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    Xeodrifter: Review

    Quasi-8-bit visuals, a bleep-bloop soundscape, and a lone space adventurer with unlockable abilities exploring a dangerous alien landscape. Yep, everything about this action-platformer is built to evoke a certain Samus Aran. Can it do enough to stand out on its own, though? In a word: yes. In 368 words…

    For all of its very familiar trappings, Xeodrifter manages to create a fresh sense of exploration and fragility. It’s tougher than a rhino’s slippers, for a start. many veteran gamers who grew up mastering aran’s Super-flavoured adventures will have just as much trouble wrapping their now comparatively sausage-sized fingers around the challenge on offer here as they did their then-minuscule mitts back in the ’90s. The jumping controls are crisp and responsive almost overly sensitive, actually and as such traversal across the dangerous terrain requires an element of muscle memory and skill alongside a helping of caution.

    Outside of the basic business of moving about, discovery is satisfying thanks to inventive new skills that unlock progression. You’ll find a path-blocking pool of water at the start on one level, for example, and will be unable to delve deeper until you push further into another area and unlock the ability to transform into a mini submersible. Each stage is set across four different planets, reachable via your own diddy spaceship.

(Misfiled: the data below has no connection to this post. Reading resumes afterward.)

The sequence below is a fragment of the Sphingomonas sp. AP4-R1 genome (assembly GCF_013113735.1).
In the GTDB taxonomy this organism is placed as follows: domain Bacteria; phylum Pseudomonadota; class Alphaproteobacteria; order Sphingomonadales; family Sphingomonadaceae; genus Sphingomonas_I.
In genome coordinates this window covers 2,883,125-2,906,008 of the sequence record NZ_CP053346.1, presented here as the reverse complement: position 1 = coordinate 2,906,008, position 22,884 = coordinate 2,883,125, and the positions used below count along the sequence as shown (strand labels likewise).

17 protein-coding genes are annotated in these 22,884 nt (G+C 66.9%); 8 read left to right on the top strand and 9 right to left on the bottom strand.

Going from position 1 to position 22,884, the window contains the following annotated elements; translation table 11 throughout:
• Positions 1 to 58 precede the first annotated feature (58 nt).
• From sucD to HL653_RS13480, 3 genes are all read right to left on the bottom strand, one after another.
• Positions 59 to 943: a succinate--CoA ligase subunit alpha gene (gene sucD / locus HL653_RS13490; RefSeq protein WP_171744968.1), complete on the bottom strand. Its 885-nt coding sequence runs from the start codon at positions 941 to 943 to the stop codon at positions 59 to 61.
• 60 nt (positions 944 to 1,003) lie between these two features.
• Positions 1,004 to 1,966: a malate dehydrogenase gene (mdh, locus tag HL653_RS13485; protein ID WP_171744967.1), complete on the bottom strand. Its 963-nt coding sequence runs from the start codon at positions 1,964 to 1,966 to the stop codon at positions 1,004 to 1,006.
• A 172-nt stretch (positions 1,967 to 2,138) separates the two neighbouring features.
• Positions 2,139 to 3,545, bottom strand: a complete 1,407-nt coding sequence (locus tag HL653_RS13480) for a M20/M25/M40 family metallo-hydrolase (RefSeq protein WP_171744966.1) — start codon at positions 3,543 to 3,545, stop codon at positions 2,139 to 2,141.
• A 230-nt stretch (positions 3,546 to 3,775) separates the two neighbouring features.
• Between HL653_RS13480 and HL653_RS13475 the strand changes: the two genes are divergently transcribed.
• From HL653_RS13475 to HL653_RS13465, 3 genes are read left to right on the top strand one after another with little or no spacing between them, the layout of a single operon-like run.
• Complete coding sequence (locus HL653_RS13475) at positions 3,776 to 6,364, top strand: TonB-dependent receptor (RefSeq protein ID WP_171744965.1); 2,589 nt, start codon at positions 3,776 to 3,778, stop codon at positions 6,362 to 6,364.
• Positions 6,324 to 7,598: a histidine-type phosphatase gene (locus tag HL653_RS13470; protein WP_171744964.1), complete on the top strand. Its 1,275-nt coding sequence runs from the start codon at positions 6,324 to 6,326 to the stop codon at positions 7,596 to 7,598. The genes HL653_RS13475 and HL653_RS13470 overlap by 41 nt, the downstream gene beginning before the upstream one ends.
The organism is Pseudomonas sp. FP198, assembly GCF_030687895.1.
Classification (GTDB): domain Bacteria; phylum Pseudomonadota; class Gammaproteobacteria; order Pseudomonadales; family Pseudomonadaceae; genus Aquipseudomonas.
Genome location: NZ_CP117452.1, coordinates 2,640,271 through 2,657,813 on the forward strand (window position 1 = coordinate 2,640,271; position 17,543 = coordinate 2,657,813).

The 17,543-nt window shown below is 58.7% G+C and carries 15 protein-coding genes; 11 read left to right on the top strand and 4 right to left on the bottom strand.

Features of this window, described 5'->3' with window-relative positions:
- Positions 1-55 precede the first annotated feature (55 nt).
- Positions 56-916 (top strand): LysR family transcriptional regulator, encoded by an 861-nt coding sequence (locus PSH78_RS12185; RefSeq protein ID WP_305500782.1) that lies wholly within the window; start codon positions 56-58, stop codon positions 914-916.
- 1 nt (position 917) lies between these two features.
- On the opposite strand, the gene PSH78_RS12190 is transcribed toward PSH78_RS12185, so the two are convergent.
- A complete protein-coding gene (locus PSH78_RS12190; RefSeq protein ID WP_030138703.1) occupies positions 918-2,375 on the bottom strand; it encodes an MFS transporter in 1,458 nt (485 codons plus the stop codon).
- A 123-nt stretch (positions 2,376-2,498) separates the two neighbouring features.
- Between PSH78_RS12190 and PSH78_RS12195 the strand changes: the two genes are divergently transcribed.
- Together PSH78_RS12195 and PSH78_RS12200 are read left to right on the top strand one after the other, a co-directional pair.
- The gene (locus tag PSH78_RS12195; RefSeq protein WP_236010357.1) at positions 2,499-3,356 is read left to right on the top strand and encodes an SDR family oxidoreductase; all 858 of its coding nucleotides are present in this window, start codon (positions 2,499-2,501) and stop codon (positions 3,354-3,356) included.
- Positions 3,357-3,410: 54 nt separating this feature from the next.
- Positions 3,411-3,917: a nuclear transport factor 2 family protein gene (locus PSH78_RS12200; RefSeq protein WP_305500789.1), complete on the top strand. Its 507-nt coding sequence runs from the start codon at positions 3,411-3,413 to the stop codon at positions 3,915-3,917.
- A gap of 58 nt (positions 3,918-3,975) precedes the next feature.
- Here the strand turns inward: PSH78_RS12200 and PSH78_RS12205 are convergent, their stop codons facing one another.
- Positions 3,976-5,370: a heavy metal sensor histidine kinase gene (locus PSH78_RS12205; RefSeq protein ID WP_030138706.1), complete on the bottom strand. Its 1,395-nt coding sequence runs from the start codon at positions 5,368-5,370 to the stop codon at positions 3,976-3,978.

Xeo we go
    There’s incentive to get out there and explore, too, in the form of weapon and health upgrades. Your gun can be tinkered with and upgraded to allow for charged-up super shots or rapid fire, for example. But for all the neat little ideas that crop up, there are ferreting annoyances to contend with. There’s a lot of backtracking to be done, and enemy types tend to repeat. There’s only the one boss, too, which feels like an odd decision as it undermines the whole ‘multiple planet exploration’ theme. For all the running about you do, it can often feel like you’re getting nowhere.

    Arguably, though, this is the closest we’ve been to the heyday of metroid (Other m didn’t happen, ok?) for donkey’s, and while it might not form perfectly, anyone with a hankering for pixelated blasting should suit up for it.


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